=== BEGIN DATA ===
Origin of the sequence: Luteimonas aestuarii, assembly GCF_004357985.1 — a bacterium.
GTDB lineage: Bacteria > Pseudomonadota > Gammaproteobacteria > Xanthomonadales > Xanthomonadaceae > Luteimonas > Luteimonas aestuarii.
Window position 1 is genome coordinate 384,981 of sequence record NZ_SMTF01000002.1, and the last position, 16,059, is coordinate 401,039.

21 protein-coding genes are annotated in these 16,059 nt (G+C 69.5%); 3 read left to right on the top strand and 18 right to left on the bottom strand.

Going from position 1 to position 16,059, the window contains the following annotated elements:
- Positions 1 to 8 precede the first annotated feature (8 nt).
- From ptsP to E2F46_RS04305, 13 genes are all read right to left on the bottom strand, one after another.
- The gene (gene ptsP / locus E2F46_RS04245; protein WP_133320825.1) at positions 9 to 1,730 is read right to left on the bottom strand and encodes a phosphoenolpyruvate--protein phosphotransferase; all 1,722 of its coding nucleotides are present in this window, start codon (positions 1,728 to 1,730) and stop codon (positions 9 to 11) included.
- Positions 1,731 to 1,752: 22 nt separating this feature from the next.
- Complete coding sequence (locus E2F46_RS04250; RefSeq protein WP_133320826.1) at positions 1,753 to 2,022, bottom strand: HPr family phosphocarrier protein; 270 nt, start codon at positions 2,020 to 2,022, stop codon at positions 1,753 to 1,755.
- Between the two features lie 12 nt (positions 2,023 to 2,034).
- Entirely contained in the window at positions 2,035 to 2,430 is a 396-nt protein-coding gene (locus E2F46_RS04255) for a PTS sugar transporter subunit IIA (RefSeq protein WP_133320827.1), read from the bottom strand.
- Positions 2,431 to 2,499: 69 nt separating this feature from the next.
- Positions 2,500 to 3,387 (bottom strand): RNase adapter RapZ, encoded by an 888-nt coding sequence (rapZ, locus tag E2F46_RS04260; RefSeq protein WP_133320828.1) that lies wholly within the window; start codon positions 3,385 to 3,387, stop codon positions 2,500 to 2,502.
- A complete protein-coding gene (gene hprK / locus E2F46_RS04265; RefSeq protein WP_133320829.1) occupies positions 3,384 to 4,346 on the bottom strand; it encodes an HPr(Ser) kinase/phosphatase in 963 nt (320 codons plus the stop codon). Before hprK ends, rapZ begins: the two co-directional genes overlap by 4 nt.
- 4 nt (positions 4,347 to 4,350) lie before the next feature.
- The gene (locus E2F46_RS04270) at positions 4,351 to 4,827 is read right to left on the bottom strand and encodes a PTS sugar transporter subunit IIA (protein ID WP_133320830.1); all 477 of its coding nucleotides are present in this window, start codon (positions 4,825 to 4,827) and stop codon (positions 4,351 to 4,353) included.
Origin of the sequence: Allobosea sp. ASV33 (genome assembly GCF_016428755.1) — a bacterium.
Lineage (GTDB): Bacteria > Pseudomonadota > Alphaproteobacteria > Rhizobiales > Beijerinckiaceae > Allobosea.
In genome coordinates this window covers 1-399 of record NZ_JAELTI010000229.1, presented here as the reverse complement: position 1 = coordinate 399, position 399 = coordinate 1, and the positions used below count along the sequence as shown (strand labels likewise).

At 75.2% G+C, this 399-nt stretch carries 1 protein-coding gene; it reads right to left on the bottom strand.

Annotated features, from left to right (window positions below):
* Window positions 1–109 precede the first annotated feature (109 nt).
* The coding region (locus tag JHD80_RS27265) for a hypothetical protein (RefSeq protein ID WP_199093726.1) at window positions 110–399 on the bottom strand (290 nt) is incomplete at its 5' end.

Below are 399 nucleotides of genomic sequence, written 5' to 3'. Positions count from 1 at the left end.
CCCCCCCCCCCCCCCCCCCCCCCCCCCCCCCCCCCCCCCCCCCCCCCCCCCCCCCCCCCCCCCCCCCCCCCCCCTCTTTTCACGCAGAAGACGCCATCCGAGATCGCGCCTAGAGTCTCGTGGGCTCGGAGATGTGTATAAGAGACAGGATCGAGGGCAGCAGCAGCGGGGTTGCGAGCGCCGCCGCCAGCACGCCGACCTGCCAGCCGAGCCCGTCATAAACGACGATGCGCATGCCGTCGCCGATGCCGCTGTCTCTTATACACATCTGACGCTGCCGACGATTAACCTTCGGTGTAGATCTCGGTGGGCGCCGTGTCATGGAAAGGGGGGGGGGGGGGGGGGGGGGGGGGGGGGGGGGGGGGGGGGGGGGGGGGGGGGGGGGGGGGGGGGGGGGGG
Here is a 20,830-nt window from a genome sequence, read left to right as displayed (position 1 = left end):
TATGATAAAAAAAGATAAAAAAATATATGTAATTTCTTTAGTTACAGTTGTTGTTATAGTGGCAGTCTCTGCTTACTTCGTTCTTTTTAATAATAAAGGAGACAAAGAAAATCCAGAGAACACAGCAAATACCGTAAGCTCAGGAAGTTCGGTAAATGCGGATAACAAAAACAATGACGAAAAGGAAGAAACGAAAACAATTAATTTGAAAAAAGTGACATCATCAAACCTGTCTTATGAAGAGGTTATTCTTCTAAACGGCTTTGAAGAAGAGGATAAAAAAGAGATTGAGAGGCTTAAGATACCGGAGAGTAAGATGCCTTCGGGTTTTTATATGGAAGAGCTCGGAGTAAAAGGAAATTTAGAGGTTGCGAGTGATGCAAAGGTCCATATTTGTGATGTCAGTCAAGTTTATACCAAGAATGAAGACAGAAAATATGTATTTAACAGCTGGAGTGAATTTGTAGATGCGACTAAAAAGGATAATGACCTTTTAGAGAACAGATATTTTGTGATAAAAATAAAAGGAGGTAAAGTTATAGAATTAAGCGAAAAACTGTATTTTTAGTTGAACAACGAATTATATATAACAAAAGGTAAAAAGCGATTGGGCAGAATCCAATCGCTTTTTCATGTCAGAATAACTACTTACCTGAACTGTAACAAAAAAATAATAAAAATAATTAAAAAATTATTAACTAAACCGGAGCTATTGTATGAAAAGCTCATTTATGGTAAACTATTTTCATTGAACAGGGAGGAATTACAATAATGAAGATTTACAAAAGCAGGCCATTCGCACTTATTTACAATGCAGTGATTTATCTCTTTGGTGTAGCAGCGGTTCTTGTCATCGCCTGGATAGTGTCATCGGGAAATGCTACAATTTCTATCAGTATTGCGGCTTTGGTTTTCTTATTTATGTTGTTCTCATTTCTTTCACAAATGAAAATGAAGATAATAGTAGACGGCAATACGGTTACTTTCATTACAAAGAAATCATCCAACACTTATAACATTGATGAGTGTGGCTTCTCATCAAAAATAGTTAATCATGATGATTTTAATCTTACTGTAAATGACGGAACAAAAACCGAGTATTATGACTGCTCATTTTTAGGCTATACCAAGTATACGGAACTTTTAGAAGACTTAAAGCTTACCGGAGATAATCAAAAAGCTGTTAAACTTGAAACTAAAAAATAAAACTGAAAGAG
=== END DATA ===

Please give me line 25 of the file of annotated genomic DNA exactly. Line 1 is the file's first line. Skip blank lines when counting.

Below are 399 nucleotides of genomic sequence, written 5' to 3'. Positions count from 1 at the left end.